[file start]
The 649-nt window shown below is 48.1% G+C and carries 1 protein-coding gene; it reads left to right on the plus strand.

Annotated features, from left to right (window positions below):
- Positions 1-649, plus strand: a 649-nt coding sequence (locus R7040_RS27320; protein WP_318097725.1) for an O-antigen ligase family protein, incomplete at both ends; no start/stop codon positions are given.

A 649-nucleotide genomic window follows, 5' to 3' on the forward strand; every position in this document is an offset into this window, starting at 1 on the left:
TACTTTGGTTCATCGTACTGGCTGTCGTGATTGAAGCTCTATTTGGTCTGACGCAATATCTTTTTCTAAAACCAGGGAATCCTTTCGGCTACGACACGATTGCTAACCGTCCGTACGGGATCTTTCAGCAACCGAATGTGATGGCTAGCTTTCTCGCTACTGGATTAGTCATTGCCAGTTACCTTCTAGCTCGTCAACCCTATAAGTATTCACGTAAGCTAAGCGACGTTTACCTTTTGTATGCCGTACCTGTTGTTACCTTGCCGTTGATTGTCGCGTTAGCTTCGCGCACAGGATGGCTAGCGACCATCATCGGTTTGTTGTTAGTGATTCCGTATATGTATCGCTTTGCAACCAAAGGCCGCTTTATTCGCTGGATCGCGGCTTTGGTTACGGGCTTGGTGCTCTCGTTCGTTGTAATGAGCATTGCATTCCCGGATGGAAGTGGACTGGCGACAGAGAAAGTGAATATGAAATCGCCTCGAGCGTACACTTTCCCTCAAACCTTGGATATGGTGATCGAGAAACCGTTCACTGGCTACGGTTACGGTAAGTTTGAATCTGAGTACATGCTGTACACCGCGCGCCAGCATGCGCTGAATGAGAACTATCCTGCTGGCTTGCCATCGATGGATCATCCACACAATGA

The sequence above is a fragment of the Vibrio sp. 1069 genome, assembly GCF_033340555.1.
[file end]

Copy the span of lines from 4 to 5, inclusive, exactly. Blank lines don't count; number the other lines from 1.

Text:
A 649-nucleotide genomic window follows, 5' to 3' on the forward strand; every position in this document is an offset into this window, starting at 1 on the left:
TACTTTGGTTCATCGTACTGGCTGTCGTGATTGAAGCTCTATTTGGTCTGACGCAATATCTTTTTCTAAAACCAGGGAATCCTTTCGGCTACGACACGATTGCTAACCGTCCGTACGGGATCTTTCAGCAACCGAATGTGATGGCTAGCTTTCTCGCTACTGGATTAGTCATTGCCAGTTACCTTCTAGCTCGTCAACCCTATAAGTATTCACGTAAGCTAAGCGACGTTTACCTTTTGTATGCCGTACCTGTTGTTACCTTGCCGTTGATTGTCGCGTTAGCTTCGCGCACAGGATGGCTAGCGACCATCATCGGTTTGTTGTTAGTGATTCCGTATATGTATCGCTTTGCAACCAAAGGCCGCTTTATTCGCTGGATCGCGGCTTTGGTTACGGGCTTGGTGCTCTCGTTCGTTGTAATGAGCATTGCATTCCCGGATGGAAGTGGACTGGCGACAGAGAAAGTGAATATGAAATCGCCTCGAGCGTACACTTTCCCTCAAACCTTGGATATGGTGATCGAGAAACCGTTCACTGGCTACGGTTACGGTAAGTTTGAATCTGAGTACATGCTGTACACCGCGCGCCAGCATGCGCTGAATGAGAACTATCCTGCTGGCTTGCCATCGATGGATCATCCACACAATGA